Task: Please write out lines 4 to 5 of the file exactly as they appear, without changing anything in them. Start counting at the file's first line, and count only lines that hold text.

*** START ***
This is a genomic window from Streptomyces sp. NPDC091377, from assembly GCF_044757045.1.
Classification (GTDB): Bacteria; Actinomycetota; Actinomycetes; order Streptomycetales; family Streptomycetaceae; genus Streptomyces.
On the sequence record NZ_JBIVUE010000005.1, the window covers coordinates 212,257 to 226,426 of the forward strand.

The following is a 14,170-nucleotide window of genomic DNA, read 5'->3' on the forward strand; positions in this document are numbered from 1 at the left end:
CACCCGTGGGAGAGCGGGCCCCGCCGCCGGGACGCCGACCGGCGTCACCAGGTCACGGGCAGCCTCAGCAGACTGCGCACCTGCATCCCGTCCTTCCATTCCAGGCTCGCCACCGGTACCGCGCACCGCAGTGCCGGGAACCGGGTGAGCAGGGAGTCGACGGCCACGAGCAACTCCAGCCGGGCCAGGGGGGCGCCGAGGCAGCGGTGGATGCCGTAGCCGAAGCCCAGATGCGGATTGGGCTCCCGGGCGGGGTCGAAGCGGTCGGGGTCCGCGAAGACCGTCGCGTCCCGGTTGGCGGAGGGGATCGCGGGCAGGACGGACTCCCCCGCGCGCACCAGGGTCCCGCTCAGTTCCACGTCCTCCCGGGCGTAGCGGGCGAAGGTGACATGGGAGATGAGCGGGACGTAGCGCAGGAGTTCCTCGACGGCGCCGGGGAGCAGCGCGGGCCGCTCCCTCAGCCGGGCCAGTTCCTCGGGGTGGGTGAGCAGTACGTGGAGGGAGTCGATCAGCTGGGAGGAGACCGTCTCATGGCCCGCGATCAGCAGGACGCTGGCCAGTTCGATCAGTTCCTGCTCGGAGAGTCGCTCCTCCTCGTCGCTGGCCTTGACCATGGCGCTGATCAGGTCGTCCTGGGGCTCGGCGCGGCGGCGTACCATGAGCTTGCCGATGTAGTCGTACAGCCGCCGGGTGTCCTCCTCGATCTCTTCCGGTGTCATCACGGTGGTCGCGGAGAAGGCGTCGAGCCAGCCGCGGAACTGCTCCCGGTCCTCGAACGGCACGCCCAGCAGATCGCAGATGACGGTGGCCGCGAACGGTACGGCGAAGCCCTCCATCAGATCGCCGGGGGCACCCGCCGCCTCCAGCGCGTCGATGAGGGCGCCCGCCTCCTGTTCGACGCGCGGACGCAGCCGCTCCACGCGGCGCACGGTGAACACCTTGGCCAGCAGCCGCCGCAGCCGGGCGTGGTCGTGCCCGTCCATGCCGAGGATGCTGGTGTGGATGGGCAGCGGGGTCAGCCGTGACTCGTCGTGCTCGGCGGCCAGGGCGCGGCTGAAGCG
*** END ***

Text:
The following is a 14,170-nucleotide window of genomic DNA, read 5'->3' on the forward strand; positions in this document are numbered from 1 at the left end:
CACCCGTGGGAGAGCGGGCCCCGCCGCCGGGACGCCGACCGGCGTCACCAGGTCACGGGCAGCCTCAGCAGACTGCGCACCTGCATCCCGTCCTTCCATTCCAGGCTCGCCACCGGTACCGCGCACCGCAGTGCCGGGAACCGGGTGAGCAGGGAGTCGACGGCCACGAGCAACTCCAGCCGGGCCAGGGGGGCGCCGAGGCAGCGGTGGATGCCGTAGCCGAAGCCCAGATGCGGATTGGGCTCCCGGGCGGGGTCGAAGCGGTCGGGGTCCGCGAAGACCGTCGCGTCCCGGTTGGCGGAGGGGATCGCGGGCAGGACGGACTCCCCCGCGCGCACCAGGGTCCCGCTCAGTTCCACGTCCTCCCGGGCGTAGCGGGCGAAGGTGACATGGGAGATGAGCGGGACGTAGCGCAGGAGTTCCTCGACGGCGCCGGGGAGCAGCGCGGGCCGCTCCCTCAGCCGGGCCAGTTCCTCGGGGTGGGTGAGCAGTACGTGGAGGGAGTCGATCAGCTGGGAGGAGACCGTCTCATGGCCCGCGATCAGCAGGACGCTGGCCAGTTCGATCAGTTCCTGCTCGGAGAGTCGCTCCTCCTCGTCGCTGGCCTTGACCATGGCGCTGATCAGGTCGTCCTGGGGCTCGGCGCGGCGGCGTACCATGAGCTTGCCGATGTAGTCGTACAGCCGCCGGGTGTCCTCCTCGATCTCTTCCGGTGTCATCACGGTGGTCGCGGAGAAGGCGTCGAGCCAGCCGCGGAACTGCTCCCGGTCCTCGAACGGCACGCCCAGCAGATCGCAGATGACGGTGGCCGCGAACGGTACGGCGAAGCCCTCCATCAGATCGCCGGGGGCACCCGCCGCCTCCAGCGCGTCGATGAGGGCGCCCGCCTCCTGTTCGACGCGCGGACGCAGCCGCTCCACGCGGCGCACGGTGAACACCTTGGCCAGCAGCCGCCGCAGCCGGGCGTGGTCGTGCCCGTCCATGCCGAGGATGCTGGTGTGGATGGGCAGCGGGGTCAGCCGTGACTCGTCGTGCTCGGCGGCCAGGGCGCGGCTGAAGCG